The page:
Top up each cell to the bottom of the split ring, or, if the battery has no split ring, about 3 / 8 in. (9.5mm) above the tops of the plates. Use distilled water where available, or ordinary tap water, if the water in your area isn't too hard. Hard water contains minerals that may slowly damage the plates of your battery.


See Figures 3 and 4

Once year, the battery terminal posts and the cable clamps should be cleaned. Loosen the clamp bolts (you may have to brush off any corrosion with a baking soda and water solution if they are really messy) and remove the cables, negative cable first. On batteries with posts on top, the use of a battery clamp puller is recommended. It is easy to break off a battery terminal if a clamp gets stuck without the puller. These pullers are inexpensive and available in most auto parts stores. Side terminal battery cables are secured with a bolt.

The best tool for battery clamp and terminal maintenance is a battery terminal brush. This inexpensive tool has a female ended wire brush for cleaning terminals, and a male ended wire brush inside for cleaning the insides of battery clamps. When using this tool, make sure you get both the terminal posts and the insides of the clamps nice and shiny. Any oxidation, corrosion or foreign material will prevent a sound electrical connection and inhibit starting or charging. If your battery has side terminals, there is also a cleaning tool available for these.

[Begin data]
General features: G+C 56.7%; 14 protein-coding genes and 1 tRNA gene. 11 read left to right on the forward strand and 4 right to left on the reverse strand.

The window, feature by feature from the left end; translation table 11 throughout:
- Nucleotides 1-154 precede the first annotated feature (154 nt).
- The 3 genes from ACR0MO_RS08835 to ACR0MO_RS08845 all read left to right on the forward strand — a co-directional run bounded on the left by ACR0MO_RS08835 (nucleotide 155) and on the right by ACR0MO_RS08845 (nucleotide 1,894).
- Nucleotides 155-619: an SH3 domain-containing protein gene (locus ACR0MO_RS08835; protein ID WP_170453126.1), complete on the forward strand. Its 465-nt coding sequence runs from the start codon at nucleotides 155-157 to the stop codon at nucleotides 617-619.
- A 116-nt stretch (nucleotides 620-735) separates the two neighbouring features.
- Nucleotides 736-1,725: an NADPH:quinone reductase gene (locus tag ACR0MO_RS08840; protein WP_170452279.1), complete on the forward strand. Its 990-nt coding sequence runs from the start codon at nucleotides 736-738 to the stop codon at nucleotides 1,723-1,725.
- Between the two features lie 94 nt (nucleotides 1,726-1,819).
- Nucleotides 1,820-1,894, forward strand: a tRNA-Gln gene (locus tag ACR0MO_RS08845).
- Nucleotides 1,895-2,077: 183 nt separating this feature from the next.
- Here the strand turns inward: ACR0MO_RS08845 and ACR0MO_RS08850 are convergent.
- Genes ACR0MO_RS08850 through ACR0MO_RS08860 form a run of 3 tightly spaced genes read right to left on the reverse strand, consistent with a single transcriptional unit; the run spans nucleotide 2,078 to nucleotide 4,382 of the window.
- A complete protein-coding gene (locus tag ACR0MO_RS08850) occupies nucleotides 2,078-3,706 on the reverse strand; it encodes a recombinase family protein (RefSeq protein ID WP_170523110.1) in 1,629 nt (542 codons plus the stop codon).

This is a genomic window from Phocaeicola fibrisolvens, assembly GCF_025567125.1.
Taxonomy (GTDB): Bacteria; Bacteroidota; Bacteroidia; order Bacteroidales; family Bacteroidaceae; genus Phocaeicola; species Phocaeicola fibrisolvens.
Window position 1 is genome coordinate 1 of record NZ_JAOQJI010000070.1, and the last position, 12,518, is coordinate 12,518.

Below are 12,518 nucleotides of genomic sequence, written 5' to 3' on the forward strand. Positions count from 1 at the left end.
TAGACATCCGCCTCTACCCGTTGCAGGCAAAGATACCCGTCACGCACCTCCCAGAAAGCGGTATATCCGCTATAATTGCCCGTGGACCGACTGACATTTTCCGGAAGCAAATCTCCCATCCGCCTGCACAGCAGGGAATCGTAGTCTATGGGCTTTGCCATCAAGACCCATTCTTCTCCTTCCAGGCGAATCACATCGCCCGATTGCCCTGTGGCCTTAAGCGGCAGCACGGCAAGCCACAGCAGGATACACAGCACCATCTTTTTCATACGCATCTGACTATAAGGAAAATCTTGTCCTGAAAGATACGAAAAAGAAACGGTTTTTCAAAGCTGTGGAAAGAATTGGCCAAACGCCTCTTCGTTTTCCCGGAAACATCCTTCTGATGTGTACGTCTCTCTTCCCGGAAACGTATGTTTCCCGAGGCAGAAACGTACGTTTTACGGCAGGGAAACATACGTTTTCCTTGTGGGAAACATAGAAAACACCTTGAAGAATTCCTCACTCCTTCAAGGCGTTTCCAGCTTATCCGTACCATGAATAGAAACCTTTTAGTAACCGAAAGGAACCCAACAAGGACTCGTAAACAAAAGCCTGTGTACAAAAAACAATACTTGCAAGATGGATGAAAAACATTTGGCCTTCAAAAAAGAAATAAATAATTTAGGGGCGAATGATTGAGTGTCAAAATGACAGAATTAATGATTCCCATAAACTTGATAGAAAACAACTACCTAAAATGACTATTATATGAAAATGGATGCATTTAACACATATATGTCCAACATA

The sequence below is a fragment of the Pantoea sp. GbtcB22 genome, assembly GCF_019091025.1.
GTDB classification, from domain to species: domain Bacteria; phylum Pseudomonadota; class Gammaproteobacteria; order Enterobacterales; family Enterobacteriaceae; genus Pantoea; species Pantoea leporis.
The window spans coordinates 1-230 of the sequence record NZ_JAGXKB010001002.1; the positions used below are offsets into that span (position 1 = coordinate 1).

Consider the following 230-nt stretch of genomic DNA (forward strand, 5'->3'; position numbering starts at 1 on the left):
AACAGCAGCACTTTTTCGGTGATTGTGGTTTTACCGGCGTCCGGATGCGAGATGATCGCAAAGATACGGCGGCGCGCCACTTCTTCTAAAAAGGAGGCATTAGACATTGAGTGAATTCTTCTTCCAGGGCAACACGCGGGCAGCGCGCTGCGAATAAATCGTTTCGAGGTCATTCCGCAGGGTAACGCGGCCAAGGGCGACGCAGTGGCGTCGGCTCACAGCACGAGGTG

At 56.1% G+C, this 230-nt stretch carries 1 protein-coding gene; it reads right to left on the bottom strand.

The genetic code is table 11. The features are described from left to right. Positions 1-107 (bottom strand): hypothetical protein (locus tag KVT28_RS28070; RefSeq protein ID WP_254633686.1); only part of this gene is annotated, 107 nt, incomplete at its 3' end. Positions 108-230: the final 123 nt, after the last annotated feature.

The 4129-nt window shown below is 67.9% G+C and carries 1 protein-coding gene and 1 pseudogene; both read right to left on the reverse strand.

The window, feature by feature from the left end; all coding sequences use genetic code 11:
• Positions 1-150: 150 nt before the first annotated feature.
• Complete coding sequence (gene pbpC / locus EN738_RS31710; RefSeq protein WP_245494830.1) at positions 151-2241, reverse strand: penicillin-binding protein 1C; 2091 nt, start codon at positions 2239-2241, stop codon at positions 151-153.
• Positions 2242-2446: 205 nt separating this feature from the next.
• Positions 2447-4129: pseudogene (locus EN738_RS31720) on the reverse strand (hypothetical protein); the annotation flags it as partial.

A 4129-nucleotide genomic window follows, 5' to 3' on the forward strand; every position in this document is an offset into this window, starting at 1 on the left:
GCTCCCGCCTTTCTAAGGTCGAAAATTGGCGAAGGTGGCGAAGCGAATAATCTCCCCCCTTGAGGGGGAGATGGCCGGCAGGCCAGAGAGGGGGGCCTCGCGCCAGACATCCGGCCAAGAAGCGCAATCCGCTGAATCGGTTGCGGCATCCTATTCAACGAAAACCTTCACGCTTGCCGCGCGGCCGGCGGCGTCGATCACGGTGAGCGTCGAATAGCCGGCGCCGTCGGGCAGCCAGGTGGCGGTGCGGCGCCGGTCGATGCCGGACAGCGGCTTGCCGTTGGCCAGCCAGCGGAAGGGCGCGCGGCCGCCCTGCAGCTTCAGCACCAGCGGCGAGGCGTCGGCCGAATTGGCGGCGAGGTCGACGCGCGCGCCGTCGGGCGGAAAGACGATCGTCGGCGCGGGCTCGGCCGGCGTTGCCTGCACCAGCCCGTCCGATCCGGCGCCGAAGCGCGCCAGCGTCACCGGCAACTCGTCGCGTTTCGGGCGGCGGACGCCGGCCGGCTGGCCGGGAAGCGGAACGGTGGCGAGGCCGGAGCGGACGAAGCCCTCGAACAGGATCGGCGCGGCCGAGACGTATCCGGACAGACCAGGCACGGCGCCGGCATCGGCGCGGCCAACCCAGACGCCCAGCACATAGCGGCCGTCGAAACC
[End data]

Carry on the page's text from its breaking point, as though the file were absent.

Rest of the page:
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Fig. Fig. 3: Clean the inside of the clamps with a wire brush or a special tool

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Fig. Fig. 4: Special tools are also available for cleaning the posts and clamps on side terminal batteries

Before installing the cables, remove the battery hold-down clamp or strap and remove the battery. Inspect the battery casing for leaks or cracks (which unfortunately can only be fixed by buying a new battery). Check the battery tray, wash it off with warm soapy water, rinse and dry. Any rust on the tray should be sanded away, and the tray given at least two coats of a quality anti-rust paint. Replace the battery, and install the hold-down clamp or strap, but do not overtighten.